This study investigates the causal relationship between Internet use and adolescent learning outcomes in rural China. The findings claim that there is not a great need to worry about adverse effects of Internet use on adolescent learning development. Attention, however, should focus on seeking ways to improve the positive effects of the Internet use on adolescent learning outcomes. The study will provide a reference and experience for the development of education and the Internet in rural areas and promote the integrated development of urban and rural areas in China.

Details

China Agricultural Economic Review, vol. 13 no. 3
Type: Research Article
ISSN: 1756-137X

Keywords

Article
Publication date: 27 July 2012

Allen M. Featherstone, Timothy A. Park and Jeremy G. Weber

The purpose of this paper is to discuss opportunities to obtain more information from the Agricultural Resource Management Survey (ARMS). Specifically, the paper will…

Abstract

Purpose

The purpose of this paper is to discuss opportunities to obtain more information from the Agricultural Resource Management Survey (ARMS). Specifically, the paper will explore the issue of survey nonresponse, the development of pseudo panels, and more frequent updating of cost of production data on an enterprise basis.\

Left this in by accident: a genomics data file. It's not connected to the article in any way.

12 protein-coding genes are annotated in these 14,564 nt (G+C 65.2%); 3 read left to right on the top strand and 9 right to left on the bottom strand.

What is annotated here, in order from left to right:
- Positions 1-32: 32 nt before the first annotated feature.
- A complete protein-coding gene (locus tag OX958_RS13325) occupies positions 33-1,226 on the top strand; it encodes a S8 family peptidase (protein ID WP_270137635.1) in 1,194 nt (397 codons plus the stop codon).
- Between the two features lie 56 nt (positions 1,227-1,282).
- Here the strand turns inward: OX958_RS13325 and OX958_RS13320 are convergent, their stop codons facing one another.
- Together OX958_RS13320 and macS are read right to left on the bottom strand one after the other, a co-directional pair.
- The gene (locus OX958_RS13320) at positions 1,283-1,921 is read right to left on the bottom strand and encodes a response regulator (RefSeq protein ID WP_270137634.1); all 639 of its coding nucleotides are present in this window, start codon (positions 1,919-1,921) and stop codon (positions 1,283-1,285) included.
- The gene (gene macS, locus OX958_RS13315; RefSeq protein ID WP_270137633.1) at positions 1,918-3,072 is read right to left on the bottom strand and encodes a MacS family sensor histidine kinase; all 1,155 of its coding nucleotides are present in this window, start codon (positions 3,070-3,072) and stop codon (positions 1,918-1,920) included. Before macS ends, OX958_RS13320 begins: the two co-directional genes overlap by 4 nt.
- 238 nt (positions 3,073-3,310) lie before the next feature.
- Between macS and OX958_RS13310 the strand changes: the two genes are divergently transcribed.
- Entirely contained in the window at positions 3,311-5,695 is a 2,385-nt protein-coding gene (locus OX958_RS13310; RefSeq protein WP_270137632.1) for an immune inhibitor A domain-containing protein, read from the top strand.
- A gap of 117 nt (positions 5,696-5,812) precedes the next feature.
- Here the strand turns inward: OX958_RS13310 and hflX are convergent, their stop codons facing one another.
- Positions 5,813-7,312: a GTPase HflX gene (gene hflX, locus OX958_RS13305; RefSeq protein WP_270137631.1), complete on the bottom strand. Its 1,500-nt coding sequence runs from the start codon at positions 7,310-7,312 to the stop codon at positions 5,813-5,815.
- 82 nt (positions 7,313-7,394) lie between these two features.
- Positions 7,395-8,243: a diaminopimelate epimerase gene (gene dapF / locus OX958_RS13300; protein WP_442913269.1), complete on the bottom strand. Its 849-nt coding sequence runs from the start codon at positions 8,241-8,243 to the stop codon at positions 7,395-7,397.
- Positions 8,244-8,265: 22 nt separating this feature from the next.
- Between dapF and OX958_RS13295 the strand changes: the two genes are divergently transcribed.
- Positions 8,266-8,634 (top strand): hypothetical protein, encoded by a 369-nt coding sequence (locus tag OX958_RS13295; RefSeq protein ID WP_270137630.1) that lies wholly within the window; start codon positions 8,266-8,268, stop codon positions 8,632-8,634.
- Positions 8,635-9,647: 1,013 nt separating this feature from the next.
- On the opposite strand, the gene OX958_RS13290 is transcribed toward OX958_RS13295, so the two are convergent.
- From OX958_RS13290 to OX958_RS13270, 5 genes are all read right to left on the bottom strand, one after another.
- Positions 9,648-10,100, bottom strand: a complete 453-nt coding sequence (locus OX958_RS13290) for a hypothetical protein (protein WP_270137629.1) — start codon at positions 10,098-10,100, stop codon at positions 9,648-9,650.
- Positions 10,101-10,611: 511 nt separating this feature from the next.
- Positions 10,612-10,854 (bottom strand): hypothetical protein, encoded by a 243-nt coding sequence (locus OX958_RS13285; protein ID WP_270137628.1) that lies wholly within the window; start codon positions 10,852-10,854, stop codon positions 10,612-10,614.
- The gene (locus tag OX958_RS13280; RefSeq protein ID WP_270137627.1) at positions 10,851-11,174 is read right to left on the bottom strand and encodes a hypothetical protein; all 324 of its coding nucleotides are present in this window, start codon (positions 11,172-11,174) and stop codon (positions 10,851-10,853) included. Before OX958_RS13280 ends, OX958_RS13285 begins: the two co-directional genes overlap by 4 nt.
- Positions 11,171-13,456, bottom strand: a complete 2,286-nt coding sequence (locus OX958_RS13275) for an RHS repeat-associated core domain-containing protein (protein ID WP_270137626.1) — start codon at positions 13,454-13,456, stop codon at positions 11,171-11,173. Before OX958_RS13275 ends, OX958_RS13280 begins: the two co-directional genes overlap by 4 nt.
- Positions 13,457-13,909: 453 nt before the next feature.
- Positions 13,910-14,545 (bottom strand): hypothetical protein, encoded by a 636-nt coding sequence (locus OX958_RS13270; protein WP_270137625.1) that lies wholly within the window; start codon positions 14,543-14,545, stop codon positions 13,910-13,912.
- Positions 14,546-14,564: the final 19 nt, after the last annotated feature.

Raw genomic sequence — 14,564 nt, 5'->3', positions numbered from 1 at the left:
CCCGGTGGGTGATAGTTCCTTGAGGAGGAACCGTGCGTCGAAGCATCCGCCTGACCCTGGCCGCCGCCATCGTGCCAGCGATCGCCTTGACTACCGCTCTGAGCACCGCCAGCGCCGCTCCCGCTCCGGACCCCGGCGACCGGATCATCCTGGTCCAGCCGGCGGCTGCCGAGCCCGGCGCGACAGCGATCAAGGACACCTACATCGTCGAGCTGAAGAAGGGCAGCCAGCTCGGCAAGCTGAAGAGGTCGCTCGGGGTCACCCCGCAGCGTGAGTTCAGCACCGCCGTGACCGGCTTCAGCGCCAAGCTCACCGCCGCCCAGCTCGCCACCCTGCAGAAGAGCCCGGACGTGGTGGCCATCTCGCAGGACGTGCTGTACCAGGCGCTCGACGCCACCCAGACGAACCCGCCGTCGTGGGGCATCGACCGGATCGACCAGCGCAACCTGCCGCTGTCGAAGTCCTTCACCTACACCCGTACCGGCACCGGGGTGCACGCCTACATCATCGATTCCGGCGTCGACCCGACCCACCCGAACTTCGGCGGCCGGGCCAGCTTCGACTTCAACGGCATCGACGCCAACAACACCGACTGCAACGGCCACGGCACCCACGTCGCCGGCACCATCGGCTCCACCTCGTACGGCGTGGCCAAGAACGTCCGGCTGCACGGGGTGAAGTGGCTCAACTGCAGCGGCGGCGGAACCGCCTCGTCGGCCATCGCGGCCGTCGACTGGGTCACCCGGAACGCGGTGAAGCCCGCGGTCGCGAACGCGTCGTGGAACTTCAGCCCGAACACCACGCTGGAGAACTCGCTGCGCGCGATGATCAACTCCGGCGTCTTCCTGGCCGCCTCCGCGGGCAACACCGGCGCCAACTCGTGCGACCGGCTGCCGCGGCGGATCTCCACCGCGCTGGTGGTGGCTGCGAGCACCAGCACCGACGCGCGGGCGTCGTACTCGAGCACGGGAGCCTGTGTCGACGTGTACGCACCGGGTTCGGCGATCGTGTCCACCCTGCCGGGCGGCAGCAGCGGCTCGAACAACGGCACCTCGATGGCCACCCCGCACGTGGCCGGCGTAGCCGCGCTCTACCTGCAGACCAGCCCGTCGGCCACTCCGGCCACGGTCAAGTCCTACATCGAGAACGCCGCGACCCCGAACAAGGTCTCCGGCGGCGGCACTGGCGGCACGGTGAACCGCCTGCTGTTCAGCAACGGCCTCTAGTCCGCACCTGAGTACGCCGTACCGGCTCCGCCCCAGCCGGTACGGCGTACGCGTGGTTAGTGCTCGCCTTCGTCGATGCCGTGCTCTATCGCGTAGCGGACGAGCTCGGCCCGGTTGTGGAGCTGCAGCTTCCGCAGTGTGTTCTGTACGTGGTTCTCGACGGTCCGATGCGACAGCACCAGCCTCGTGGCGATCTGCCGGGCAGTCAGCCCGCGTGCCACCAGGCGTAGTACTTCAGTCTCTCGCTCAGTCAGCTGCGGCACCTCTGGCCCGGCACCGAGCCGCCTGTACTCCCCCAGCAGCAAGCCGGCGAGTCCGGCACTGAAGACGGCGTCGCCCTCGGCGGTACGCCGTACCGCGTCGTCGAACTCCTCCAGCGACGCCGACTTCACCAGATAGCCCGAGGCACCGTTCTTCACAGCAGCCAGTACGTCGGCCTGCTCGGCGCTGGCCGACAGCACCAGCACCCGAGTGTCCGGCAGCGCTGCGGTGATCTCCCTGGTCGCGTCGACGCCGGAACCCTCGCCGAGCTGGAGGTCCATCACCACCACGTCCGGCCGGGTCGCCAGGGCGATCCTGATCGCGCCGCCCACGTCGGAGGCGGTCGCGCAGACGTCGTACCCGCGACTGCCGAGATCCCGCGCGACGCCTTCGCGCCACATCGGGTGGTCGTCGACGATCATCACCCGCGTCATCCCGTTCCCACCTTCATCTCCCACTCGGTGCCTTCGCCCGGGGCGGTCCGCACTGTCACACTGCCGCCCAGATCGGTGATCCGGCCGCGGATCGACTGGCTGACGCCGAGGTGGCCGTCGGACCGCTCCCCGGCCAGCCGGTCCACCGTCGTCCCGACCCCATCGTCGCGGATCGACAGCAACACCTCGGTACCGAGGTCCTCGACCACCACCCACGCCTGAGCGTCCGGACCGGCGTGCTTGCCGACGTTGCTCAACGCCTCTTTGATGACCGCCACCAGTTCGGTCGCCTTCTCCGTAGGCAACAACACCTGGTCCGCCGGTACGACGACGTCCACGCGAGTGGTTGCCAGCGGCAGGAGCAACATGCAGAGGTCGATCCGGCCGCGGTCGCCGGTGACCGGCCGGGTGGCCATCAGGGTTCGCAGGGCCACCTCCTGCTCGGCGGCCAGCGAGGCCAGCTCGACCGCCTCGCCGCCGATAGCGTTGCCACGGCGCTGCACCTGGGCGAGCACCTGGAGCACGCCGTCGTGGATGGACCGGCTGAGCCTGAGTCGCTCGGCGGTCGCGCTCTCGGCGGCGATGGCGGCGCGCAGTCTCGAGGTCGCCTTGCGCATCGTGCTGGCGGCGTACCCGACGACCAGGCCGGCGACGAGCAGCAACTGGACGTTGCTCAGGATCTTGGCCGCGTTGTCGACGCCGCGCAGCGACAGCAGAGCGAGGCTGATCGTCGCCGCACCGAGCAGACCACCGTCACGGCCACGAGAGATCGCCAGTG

Design/methodology/approach

Researchers from the Land Grant University System and the Economic Research Service have relied on ARMS to evaluate the effect of agricultural, macroeconomic, and other factors on the US farm sector, farm businesses, and the households that manage them. This paper will identify gaps in understanding and proposes approaches to extract additional information from ARMS.

Findings

The relevance of ARMS in the future will depend on the ability to continue to understand potential pitfalls and areas of additional research that can develop new procedures to extract additional information. Three issues which are in need of further study include continuing to examine the issue of non‐response, refining methods to develop pseudo panel data, and examining methods to develop commodity specific financial information between the commodity specific surveys.

Originality/value

The National Research Council completed a review of ARMS to address challenges in keeping the survey relevant into the future. However, research that examines the construction of financial statements and other information had not been conducted since the early 1990s. This study fills part of that gap.

Details

Agricultural Finance Review, vol. 72 no. 2
Type: Research Article
ISSN: 0002-1466

Keywords

Book part
Publication date: 16 October 2003

Dirk Konietzka

The German institutional setting of skill formation is supposed to enable young people smooth and structured transitions into the labor market. For decades, the large

Abstract